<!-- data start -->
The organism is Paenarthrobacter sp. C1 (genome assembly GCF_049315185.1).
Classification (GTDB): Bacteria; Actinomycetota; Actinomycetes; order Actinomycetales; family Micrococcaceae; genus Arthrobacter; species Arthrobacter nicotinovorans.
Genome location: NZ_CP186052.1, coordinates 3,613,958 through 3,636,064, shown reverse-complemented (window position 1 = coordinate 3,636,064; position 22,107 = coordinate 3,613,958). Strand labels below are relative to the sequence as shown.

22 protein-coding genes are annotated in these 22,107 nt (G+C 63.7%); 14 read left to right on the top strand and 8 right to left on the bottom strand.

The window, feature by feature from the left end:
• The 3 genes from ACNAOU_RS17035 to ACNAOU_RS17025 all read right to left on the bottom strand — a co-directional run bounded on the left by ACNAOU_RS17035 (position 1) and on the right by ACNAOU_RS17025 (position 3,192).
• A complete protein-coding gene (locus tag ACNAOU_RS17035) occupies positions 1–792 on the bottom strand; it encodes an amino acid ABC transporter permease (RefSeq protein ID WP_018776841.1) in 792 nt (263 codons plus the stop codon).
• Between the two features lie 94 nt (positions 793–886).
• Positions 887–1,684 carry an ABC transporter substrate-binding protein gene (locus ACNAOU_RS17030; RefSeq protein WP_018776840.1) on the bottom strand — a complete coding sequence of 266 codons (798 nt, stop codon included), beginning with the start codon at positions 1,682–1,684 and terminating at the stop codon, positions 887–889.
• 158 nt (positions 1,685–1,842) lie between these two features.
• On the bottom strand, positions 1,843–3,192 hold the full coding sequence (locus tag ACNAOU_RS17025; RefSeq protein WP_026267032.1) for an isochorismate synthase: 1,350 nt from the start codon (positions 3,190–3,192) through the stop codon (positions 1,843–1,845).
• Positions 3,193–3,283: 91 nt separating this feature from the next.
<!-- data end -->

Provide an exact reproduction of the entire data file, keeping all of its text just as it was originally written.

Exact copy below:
The organism is Paenarthrobacter sp. C1 (genome assembly GCF_049315185.1).
Classification (GTDB): Bacteria; Actinomycetota; Actinomycetes; order Actinomycetales; family Micrococcaceae; genus Arthrobacter; species Arthrobacter nicotinovorans.
Genome location: NZ_CP186052.1, coordinates 3,613,958 through 3,636,064, shown reverse-complemented (window position 1 = coordinate 3,636,064; position 22,107 = coordinate 3,613,958). Strand labels below are relative to the sequence as shown.

22 protein-coding genes are annotated in these 22,107 nt (G+C 63.7%); 14 read left to right on the top strand and 8 right to left on the bottom strand.

The window, feature by feature from the left end:
• The 3 genes from ACNAOU_RS17035 to ACNAOU_RS17025 all read right to left on the bottom strand — a co-directional run bounded on the left by ACNAOU_RS17035 (position 1) and on the right by ACNAOU_RS17025 (position 3,192).
• A complete protein-coding gene (locus tag ACNAOU_RS17035) occupies positions 1–792 on the bottom strand; it encodes an amino acid ABC transporter permease (RefSeq protein ID WP_018776841.1) in 792 nt (263 codons plus the stop codon).
• Between the two features lie 94 nt (positions 793–886).
• Positions 887–1,684 carry an ABC transporter substrate-binding protein gene (locus ACNAOU_RS17030; RefSeq protein WP_018776840.1) on the bottom strand — a complete coding sequence of 266 codons (798 nt, stop codon included), beginning with the start codon at positions 1,682–1,684 and terminating at the stop codon, positions 887–889.
• 158 nt (positions 1,685–1,842) lie between these two features.
• On the bottom strand, positions 1,843–3,192 hold the full coding sequence (locus tag ACNAOU_RS17025; RefSeq protein WP_026267032.1) for an isochorismate synthase: 1,350 nt from the start codon (positions 3,190–3,192) through the stop codon (positions 1,843–1,845).
• Positions 3,193–3,283: 91 nt separating this feature from the next.